Cardiac ryanodine receptor (RyR2) mutations are associated with autosomal dominant catecholaminergic polymorphic ventricular tachycardia, suggesting that alterations in Ca handling underlie this disease. Here we analyze the underlying Ca release defect that leads to arrhythmia in cardiomyocytes isolated from heterozygous knock-in mice carrying the RyR2 mutation. RyR2 littermates (wild type) were used as controls. [Ca]i transients were obtained by field stimulation in fluo-3-loaded cardiomyocytes and viewed using confocal microscopy. In our basal recording conditions (2-Hz stimulation rate), [Ca]i transients and sarcoplasmic reticulum Ca load were similar in wild-type and RyR2 cells. However, paced RyR2 ventricular myocytes presented abnormal Ca release during the diastolic period, viewed as Ca waves, consistent with the occurrence of delayed afterdepolarizations. The occurrence of this abnormal Ca release was enhanced at faster stimulation rates and by β-adrenergic stimulation, which also induced triggered activity. Spontaneous Ca sparks were more frequent in RyR2 myocytes, indicating increased RyR2 activity. When permeabilized cells were exposed to different cytosolic [Ca]i, RyR2 showed a dramatic increase in Ca sensitivity. Isoproterenol increased [Ca]i transient amplitude and Ca spark frequency to the same extent in wild-type and RyR2 cells, indicating that the β-adrenergic sensitivity of RyR2 cells remained unaltered. This effect was independent of protein expression variations because no difference was found in the total or phosphorylated RyR2 expression levels. In conclusion, the arrhythmogenic potential of the RyR2 mutation is attributable to the increased Ca sensitivity of RyR2, which induces diastolic Ca release and lowers the threshold for triggered activity.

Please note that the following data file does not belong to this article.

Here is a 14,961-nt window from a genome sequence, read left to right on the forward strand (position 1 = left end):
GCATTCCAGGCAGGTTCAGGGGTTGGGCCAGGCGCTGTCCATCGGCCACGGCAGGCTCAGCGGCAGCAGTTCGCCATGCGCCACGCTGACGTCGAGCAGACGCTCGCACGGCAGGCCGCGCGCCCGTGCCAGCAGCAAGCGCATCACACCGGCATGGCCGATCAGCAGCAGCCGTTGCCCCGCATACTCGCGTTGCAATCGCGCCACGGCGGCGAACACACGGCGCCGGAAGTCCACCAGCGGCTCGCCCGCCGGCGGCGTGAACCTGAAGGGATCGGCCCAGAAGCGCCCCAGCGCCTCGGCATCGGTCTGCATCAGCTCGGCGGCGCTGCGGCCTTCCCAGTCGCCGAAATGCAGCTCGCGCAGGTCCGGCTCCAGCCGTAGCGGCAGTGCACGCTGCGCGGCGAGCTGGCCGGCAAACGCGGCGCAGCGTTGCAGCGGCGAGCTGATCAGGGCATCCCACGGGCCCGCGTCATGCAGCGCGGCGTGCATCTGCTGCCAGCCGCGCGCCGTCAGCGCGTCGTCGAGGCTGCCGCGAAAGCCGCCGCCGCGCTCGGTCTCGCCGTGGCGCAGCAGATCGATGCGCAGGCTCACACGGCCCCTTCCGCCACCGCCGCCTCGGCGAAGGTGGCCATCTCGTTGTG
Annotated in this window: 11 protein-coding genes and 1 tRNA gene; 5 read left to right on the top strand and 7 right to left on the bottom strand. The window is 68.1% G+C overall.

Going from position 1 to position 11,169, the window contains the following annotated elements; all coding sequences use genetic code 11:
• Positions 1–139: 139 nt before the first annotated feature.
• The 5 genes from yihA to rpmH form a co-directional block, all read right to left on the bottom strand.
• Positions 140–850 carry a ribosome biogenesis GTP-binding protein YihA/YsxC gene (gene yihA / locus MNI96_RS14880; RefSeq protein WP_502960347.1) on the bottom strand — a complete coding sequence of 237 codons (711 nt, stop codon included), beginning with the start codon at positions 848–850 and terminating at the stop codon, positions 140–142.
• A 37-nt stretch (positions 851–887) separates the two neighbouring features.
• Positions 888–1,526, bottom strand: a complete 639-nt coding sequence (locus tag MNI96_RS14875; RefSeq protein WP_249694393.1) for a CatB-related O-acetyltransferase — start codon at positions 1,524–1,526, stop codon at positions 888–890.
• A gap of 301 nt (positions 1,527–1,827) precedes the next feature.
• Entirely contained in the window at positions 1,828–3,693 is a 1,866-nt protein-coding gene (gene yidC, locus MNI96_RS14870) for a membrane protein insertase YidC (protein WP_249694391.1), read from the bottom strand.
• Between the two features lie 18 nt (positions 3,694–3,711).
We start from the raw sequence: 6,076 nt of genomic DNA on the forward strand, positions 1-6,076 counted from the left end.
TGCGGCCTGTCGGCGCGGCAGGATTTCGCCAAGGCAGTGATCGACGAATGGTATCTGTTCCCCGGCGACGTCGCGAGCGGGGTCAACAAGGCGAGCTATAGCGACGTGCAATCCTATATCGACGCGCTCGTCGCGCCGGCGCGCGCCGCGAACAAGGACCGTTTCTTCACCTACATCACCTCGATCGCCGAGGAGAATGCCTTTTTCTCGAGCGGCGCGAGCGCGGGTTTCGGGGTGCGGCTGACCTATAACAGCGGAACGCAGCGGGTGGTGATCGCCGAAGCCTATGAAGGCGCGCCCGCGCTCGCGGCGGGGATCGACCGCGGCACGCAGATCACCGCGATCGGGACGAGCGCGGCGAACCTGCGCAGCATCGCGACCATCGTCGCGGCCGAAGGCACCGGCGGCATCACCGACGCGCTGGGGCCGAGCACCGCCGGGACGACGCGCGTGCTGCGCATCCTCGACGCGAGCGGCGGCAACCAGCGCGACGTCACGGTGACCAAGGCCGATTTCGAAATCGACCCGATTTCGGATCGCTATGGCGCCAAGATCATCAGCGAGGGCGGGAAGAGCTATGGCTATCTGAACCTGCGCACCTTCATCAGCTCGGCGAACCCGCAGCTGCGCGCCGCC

- [Ca2+]i transients
- Ca2+ sparks
- Excitation contraction coupling
- Ryanodine receptor
ASJC Scopus subject areas
- Cardiology and Cardiovascular Medicine